July 2, 2019

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Ageing workforfce

Will you still need me when I’m 64?

“When we think about the health and safety of ageing workers, there is still a massive ‘ism’ that we don’t really tackle in the workplace”, said Jennifer Webster, Occupational Psychologist, at HSE, speaking in the Keynote Theatre at this year’s Safety & Health Expo about protecting the ageing workforce.

Jennifer WebsterIf we want to try and improve the environment in which people work, we need to be mindful that age is just a number. HSE want to work with businesses to find out what they’re doing for their ageing workforce, and want to collaborate with them on a research project on the issue.

The HSE is developing the research programme because as Jennifer explained: “It is very important now there has been a change in the state pension age that we have an understanding of how people will perform in the workplace when they get beyond 65. Most of the current available data goes to about 64 so there is very poor evidence about what works and what doesn’t.

“There’s lots of talk about equality and diversity, but when we think about age, there’s still quite a lot of people that are put out to grass before they’re ready to go”, she said. While there is stereotyping around what older workers can do, a lot more people are working past 60. But she warned that businesses won’t be able to manage the health and safety of the workforce, if half of them feel that they don’t have a contribution to make. And there is an awful lot of people moving out of the workplace before they need to.

‘Leavism’

According to statistics from Public Health England, 1 in 3 of the working population in England report having at least one long-term health condition, and 1 in 7 report to having more than one. The figures also suggest that over half of those with long term health conditions feel their health is a barrier to the type of work they can do – this increases to over 80% when a person has three or more conditions.

A new phenomenon that is coming out of the research literature is ‘leaveism’ – where people are actually taking leave to hide when they go off sick. Jennifer added: “Often, if you are worried about your job, and you’re thinking you’re feeling vulnerable because you’re thinking well the labour market isn’t very supportive of someone in their 50’s, you’re not going to tell your line manager that you have a health condition. So you have people working in a variety of situations where you don’t know that potentially they might have a heart attack, they might have diabetes, they might need certain adjustments that allow them to work”.

The Fuller Worker Lives project has involved Jennifer looking at around 200 papers, and finding that risks fall into two streams – environment factors that get in the way of people performing well (painful positions in the workplace, shift work, physical workloads, etc) and risks like stress, which can have a massive effect on a person’s physical being. And Jennifer explained: “Although people are encouraged to work, and to work longer, there is a strong body of evidence that says if you are an older worker and that you do not feel valued you are more likely to experience a depressive event.”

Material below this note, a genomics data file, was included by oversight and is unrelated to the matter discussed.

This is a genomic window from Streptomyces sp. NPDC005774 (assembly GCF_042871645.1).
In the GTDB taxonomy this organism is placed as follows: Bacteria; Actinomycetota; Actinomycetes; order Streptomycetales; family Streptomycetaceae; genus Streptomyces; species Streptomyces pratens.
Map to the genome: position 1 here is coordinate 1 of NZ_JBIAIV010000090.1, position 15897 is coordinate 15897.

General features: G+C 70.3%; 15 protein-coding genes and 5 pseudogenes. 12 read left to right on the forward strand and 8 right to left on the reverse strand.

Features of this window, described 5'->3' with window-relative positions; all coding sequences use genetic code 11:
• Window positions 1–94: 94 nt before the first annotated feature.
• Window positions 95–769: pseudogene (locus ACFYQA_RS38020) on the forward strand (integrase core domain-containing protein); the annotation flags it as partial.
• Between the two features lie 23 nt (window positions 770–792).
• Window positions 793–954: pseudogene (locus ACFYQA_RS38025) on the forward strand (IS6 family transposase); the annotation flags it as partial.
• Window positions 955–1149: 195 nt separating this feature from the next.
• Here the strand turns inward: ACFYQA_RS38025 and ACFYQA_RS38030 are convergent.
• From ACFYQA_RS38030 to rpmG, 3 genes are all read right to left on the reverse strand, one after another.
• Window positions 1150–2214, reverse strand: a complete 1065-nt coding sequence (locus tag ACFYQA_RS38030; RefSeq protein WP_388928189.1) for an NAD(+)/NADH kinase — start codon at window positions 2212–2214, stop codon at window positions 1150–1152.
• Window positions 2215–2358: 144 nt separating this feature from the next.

Age associated deficiencies need to be taken into account too, she added, but how do we know what we need to do. While the evidence from the papers suggest approaches like flexible working, employers may need to think about how to encourage older workers to positively use their experience to benefit the business.

Stakeholder engagement

But, she added, we don’t know exactly what actually works and what is sustainable. Offering businesses the opportunity to get involved, Jennifer suggested that maybe we need to be ‘creative’, to make sure that age-related changes are taken into consideration.

To get a good picture of what is going on in this area, the HSE wants to collaborate with organisations to:

  • find out what they’re doing for their ageing workforce
  • share experiences
  • gather case studies to showcase what practices are already in place
  • involve them in the research project.

It’s going to take some years, said Jennifer, but the topic is not going to go away; get on the wagon or get left behind, she warned.

Sleep and Fatigue: Director’s Briefing

Fatigue is common amongst the population, but particularly among those working abnormal hours, and can arise from excessive working time or poorly designed shift patterns. It is also related to workload, in that workers are more easily fatigued if their work is machine-paced, complex or monotonous.

This free director’s briefing contains:

  • Key points;
  • Recommendations for employers;
  • Case law;
  • Legal duties.
Barbour EHS

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